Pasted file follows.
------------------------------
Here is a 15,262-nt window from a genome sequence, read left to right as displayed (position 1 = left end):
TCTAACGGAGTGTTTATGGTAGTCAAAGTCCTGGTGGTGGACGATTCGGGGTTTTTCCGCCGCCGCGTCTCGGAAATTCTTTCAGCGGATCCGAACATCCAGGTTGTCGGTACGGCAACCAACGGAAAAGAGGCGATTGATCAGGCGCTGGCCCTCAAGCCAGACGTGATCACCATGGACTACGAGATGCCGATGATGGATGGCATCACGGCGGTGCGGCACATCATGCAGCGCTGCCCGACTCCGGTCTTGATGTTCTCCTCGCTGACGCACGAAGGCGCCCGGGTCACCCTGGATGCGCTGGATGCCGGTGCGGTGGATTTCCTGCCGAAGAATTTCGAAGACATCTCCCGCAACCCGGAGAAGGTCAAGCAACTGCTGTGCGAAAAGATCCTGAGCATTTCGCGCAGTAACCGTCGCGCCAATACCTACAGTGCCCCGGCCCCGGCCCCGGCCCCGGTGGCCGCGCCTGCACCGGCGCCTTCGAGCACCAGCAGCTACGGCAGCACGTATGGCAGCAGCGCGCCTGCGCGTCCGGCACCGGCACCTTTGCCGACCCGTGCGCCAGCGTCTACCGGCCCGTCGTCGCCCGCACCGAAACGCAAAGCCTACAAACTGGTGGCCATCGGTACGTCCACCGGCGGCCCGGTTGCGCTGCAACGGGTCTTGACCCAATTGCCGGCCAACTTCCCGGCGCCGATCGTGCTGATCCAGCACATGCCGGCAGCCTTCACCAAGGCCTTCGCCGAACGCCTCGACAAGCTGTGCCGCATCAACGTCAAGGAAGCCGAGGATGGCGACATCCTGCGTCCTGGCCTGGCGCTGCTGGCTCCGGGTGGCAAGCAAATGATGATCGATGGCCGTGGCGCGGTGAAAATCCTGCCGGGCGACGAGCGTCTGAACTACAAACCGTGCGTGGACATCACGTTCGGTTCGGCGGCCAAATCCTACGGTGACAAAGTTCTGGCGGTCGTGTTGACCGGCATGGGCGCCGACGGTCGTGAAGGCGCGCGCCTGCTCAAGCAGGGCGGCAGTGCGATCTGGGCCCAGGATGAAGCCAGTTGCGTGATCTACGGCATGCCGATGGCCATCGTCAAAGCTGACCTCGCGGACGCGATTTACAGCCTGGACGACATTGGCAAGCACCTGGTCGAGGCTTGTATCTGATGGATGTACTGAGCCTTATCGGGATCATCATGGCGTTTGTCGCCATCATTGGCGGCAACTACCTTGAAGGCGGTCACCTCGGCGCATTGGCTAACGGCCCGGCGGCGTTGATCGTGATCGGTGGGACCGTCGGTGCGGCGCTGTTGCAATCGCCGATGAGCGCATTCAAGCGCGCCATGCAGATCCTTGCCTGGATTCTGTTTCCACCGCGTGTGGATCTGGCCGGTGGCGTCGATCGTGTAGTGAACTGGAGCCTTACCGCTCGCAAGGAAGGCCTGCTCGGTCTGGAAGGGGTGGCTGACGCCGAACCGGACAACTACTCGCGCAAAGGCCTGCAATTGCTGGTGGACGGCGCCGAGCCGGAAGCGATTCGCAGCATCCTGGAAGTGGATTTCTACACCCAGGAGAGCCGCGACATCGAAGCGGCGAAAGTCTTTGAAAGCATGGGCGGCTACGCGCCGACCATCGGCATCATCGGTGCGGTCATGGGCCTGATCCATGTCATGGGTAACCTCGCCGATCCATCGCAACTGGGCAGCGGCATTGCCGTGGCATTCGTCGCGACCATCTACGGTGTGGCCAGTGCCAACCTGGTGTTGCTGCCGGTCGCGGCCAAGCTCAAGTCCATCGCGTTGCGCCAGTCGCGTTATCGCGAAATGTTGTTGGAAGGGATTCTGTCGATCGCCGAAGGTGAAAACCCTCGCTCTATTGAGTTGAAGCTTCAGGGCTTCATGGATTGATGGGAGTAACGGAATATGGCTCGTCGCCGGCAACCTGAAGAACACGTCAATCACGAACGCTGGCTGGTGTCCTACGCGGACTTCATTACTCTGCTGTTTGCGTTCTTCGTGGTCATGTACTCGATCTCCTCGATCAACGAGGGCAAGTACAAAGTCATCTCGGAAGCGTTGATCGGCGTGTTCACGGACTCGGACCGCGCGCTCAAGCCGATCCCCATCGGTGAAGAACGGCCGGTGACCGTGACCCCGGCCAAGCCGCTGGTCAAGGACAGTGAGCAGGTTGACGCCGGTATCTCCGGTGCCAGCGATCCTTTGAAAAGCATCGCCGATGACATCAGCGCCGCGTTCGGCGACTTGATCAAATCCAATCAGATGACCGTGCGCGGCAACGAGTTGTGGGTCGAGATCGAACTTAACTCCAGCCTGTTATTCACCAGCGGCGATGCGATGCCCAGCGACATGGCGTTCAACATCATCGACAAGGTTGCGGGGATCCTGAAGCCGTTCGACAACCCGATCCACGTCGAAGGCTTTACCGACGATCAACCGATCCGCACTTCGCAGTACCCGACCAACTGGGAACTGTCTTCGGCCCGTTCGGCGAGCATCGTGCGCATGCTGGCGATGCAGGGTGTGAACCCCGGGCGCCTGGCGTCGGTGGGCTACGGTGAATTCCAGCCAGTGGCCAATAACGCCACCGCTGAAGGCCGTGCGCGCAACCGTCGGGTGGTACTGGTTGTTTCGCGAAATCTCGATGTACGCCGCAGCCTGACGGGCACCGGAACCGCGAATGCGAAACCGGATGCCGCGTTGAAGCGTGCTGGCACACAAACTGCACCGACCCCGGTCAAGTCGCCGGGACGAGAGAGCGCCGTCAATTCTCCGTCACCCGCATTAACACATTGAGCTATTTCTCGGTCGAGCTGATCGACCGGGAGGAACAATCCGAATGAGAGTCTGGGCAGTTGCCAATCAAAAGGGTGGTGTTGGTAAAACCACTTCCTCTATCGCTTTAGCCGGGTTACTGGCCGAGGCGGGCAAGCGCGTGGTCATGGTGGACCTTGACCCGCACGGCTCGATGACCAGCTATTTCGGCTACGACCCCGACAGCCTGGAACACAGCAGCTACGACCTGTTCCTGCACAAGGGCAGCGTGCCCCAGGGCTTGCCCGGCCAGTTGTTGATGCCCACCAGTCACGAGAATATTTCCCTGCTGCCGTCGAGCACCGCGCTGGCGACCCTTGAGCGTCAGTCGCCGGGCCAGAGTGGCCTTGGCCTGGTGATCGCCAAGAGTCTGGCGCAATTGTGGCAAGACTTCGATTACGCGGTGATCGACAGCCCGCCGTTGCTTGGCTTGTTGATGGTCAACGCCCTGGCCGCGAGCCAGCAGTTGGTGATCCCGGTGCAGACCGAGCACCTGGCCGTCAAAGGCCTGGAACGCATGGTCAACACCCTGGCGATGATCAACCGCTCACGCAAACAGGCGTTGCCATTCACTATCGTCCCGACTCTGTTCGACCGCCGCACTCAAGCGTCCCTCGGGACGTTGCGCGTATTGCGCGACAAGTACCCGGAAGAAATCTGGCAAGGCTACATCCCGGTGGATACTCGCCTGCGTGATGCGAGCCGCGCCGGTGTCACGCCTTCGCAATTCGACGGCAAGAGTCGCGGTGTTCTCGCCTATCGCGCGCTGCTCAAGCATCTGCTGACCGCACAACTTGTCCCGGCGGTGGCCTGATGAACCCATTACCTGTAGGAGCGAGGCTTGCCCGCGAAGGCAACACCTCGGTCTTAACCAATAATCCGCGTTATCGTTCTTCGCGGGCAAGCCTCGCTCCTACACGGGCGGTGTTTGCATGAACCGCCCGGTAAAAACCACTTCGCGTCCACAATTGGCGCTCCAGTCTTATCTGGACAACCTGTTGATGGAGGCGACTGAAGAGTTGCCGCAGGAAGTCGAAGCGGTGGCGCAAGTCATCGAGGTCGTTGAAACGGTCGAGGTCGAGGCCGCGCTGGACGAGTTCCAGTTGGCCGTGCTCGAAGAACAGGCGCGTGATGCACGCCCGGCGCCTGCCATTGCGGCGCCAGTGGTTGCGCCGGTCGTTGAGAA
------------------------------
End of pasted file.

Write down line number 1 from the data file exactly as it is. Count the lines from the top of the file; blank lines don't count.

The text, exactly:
Here is a 15,262-nt window from a genome sequence, read left to right as displayed (position 1 = left end):